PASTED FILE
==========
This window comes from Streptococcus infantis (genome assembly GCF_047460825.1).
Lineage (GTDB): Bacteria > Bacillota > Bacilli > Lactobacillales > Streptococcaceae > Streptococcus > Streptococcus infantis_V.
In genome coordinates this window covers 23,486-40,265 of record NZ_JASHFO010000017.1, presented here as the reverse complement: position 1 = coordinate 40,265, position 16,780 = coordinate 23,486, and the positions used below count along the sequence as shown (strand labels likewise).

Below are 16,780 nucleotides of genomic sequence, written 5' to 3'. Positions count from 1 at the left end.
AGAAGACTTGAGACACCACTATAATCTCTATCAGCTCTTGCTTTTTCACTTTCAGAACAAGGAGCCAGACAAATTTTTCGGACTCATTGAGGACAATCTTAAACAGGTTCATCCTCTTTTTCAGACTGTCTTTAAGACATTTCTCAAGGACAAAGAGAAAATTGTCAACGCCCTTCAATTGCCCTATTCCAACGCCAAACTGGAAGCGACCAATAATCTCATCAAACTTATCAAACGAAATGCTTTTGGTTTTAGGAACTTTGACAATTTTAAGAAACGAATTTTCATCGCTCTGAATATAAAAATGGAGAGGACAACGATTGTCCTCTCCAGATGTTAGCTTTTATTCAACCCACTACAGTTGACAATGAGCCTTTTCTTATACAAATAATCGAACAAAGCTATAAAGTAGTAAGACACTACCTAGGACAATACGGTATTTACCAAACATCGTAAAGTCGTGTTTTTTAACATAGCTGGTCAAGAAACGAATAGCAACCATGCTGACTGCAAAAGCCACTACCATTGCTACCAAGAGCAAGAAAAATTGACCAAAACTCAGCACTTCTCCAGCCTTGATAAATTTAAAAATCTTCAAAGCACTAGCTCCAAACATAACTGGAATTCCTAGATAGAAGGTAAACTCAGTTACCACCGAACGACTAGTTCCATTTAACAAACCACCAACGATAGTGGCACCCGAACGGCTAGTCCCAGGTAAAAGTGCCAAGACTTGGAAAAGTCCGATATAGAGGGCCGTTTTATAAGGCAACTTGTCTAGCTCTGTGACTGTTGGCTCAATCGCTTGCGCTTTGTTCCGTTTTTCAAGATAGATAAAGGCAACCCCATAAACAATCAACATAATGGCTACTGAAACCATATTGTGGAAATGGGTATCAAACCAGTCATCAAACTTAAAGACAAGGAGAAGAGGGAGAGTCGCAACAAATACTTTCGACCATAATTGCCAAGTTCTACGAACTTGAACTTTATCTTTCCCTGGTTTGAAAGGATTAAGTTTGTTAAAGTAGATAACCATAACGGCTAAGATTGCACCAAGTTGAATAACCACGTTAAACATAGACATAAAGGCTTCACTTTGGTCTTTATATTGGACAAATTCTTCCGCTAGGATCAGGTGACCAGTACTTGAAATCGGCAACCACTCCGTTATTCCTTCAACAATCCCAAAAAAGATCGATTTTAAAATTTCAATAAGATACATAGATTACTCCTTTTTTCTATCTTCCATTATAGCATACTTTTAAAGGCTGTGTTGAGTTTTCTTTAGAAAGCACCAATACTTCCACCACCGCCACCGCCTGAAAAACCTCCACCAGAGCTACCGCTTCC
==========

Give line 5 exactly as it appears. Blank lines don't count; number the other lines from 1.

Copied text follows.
AGAAGACTTGAGACACCACTATAATCTCTATCAGCTCTTGCTTTTTCACTTTCAGAACAAGGAGCCAGACAAATTTTTCGGACTCATTGAGGACAATCTTAAACAGGTTCATCCTCTTTTTCAGACTGTCTTTAAGACATTTCTCAAGGACAAAGAGAAAATTGTCAACGCCCTTCAATTGCCCTATTCCAACGCCAAACTGGAAGCGACCAATAATCTCATCAAACTTATCAAACGAAATGCTTTTGGTTTTAGGAACTTTGACAATTTTAAGAAACGAATTTTCATCGCTCTGAATATAAAAATGGAGAGGACAACGATTGTCCTCTCCAGATGTTAGCTTTTATTCAACCCACTACAGTTGACAATGAGCCTTTTCTTATACAAATAATCGAACAAAGCTATAAAGTAGTAAGACACTACCTAGGACAATACGGTATTTACCAAACATCGTAAAGTCGTGTTTTTTAACATAGCTGGTCAAGAAACGAATAGCAACCATGCTGACTGCAAAAGCCACTACCATTGCTACCAAGAGCAAGAAAAATTGACCAAAACTCAGCACTTCTCCAGCCTTGATAAATTTAAAAATCTTCAAAGCACTAGCTCCAAACATAACTGGAATTCCTAGATAGAAGGTAAACTCAGTTACCACCGAACGACTAGTTCCATTTAACAAACCACCAACGATAGTGGCACCCGAACGGCTAGTCCCAGGTAAAAGTGCCAAGACTTGGAAAAGTCCGATATAGAGGGCCGTTTTATAAGGCAACTTGTCTAGCTCTGTGACTGTTGGCTCAATCGCTTGCGCTTTGTTCCGTTTTTCAAGATAGATAAAGGCAACCCCATAAACAATCAACATAATGGCTACTGAAACCATATTGTGGAAATGGGTATCAAACCAGTCATCAAACTTAAAGACAAGGAGAAGAGGGAGAGTCGCAACAAATACTTTCGACCATAATTGCCAAGTTCTACGAACTTGAACTTTATCTTTCCCTGGTTTGAAAGGATTAAGTTTGTTAAAGTAGATAACCATAACGGCTAAGATTGCACCAAGTTGAATAACCACGTTAAACATAGACATAAAGGCTTCACTTTGGTCTTTATATTGGACAAATTCTTCCGCTAGGATCAGGTGACCAGTACTTGAAATCGGCAACCACTCCGTTATTCCTTCAACAATCCCAAAAAAGATCGATTTTAAAATTTCAATAAGATACATAGATTACTCCTTTTTTCTATCTTCCATTATAGCATACTTTTAAAGGCTGTGTTGAGTTTTCTTTAGAAAGCACCAATACTTCCACCACCGCCACCGCCTGAAAAACCTCCACCAGAGCTACCGCTTCC